The Norwegian Elkhound
        Dog of the Vikings
Vin-Melca's Hit the Mark, TT
(Am./Can.SBIS Am./Can./Bda.Ch. Windy Cove Norgren Wild Pride × BIS Ch.Vin-Melca's Marketta)
Breed History
Size
Coat
Temperament
Official Standard
FAQs
Suggested Reading
This noble breed of dog, the Norsk Elghund, was developed over 7000 years ago in Norway by the Vikings to help them hunt moose, or "elg" in Norwegian. You'll never find a more loyal, intelligent, beautiful creature on the face of the earth.

So, if you are contemplating bringing a Norwegian elkhound into your home and life, you should learn as much about the breed as you can before you bring one home. The elkhound is a very specialized breed with some wonderful advantages, but they also have some disadvantages for certain types of homes. A good way to start learning whether the elkhound is right for you is by understanding a little about the history of the breed.
The Norsk elghund (literally, "Norwegian moose-dog," often mistranslated as "elkhound" outside of Norway) is a very ancient breed, having been developed over 6000 years ago to help the early Norsemen hunt big game such as moose and bear. Remains of dogs remarkably similar to the modern elkhound have been found in Viking grave sites such as the Viste Cave in Jaeren, Norway, where they have been dated as far back as 4000 to 5000 BCE. For most of its existence, the elkhound has been almost exclusively a big game hunter, although he has occasionally been used as a herder of reindeer by the Lapps, as a draft dog to pull sleds, and as a guard dog on Norwegian farms.
An elkhound hunts moose in one of two ways, as a bandhund or as a loshund. The bandhund ("leashed dog") is worked as a tracker in harness on a long lead. The loshund ("loose dog") is sent into the forest alone, ahead of the hunter. The loshund uses his keen sense of smell to find the game, then slowly moves the moose to an area from which he cannot escape. The elkhound holds the moose at bay with a barking and dodging attack until, led by the bell-like tones of the elkhound's voice, the hunter catches up with and dispatches the game.
Since elkhounds have been bred almost exclusively for their hunting ability until the early 20th century, the hunting instinct is still very strong in the modern elkhound. They are very independent and self-confident, as you might expect from a 50-pound dog that you could expect to go one-on-one with a 2000-pound moose or an 800-pound bear. Successful hunters were self-confident dogs that were agile and quick-witted enough to evade the razor-sharp hooves and immense horns of the moose. Simply put, dogs that failed died and were unable to reproduce. Dogs that were successful were bred. This reproduced and reinforced the self-confidence, keen intelligence, and agility.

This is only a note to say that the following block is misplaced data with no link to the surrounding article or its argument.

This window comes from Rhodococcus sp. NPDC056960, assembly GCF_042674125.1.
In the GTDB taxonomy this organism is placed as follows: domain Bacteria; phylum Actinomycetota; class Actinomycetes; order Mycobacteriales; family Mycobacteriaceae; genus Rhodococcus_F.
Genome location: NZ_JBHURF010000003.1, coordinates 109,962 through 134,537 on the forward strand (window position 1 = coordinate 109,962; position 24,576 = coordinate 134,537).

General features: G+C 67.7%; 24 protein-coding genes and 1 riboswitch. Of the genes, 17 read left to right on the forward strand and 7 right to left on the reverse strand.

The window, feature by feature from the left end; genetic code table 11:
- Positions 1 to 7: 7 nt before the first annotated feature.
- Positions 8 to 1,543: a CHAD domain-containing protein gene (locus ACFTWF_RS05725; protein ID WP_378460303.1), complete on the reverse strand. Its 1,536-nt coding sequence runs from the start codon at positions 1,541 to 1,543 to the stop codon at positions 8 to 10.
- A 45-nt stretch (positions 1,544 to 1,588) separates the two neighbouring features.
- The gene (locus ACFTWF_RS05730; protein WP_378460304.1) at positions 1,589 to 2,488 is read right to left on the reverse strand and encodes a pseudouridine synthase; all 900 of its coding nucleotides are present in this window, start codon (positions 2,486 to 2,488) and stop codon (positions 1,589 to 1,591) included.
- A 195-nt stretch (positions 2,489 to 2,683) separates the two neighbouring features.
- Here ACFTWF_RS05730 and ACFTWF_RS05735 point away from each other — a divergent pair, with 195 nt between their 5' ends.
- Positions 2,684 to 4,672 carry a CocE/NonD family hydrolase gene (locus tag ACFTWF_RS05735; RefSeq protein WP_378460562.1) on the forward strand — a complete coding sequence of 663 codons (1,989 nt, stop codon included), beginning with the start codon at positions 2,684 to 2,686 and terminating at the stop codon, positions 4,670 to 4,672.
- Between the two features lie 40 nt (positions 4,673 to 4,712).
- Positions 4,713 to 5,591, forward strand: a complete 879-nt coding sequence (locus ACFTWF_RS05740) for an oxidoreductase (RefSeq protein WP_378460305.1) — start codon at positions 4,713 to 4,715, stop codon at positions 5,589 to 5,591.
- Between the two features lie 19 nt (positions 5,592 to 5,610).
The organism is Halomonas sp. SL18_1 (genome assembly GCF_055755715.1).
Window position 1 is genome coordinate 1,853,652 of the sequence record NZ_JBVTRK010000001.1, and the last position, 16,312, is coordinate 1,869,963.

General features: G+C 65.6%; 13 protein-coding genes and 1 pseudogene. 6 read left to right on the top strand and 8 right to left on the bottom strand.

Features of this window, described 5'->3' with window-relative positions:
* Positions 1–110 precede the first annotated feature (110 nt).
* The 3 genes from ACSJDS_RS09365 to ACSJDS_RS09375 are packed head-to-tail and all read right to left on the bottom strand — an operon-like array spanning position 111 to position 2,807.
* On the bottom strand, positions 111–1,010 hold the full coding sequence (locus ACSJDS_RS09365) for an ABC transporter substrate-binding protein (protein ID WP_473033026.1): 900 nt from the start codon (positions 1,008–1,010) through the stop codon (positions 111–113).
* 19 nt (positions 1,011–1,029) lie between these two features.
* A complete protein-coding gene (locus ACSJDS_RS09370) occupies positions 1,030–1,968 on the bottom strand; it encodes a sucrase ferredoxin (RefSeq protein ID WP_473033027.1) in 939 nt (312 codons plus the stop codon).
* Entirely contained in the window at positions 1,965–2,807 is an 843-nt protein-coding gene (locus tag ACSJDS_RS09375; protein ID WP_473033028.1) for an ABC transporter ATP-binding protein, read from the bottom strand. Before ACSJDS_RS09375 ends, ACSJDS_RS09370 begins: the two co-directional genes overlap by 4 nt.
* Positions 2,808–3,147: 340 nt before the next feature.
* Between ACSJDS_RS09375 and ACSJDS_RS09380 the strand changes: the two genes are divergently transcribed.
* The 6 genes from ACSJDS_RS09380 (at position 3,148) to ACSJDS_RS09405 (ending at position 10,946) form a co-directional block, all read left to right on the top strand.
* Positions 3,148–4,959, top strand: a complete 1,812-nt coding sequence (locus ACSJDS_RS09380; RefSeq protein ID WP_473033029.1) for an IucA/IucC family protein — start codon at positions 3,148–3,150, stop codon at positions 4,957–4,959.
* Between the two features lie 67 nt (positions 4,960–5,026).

What this means for you as a pet owner is that the elkhound is an extremely intelligent, active dog that needs meaningful activity to keep him healthy and out of mischief. A bored elkhound is often a destructive elkhound, and an inactive elkhound is usually a fat, unhealthy elkhound. Tracking, obedience, and agility training and competition are good ways to keep your elkhound active.
After you've learned about the history of the breed, you need to understand the standard for the Norwegian elkhound. The standard is the list of characteristics that describe the correct physical and temperamental makeup of today's Norwegian elkhound. The standard was designed to help breeders select breeding stock that will produce sound, healthy elkhounds that can perform the task for which the breed was developed. As with any breed of dog, if you can understand the standard and why it calls for each characteristic, you will be much closer to understanding the dog you eventually bring home. The official American standard for the Norwegian elkhound begins as follows:
      "The Norwegian elkhound is a hardy gray hunting dog. In appearance, [the elkhound is] a typical northern
       dog of medium size and substance, square in profile, close-coupled and balanced in proportions. The
head is broad with prick ears, and the tail is tightly curled and carried over the back. The distinctive gray
coat is close and smooth-lying. In temperament, the Norwegian Elkhound is bold and energetic, an
effective guardian yet normally friendly, with great dignity and independence of character. As a hunter, the
Norwegian Elkhound has the courage, agility and stamina to hold moose and other big game at bay by
barking and dodging attack, and the endurance to track for long hours over rough and varied terrain."
(General Description from the official standard for the Norwegian elkhound, The Complete Dog Book, The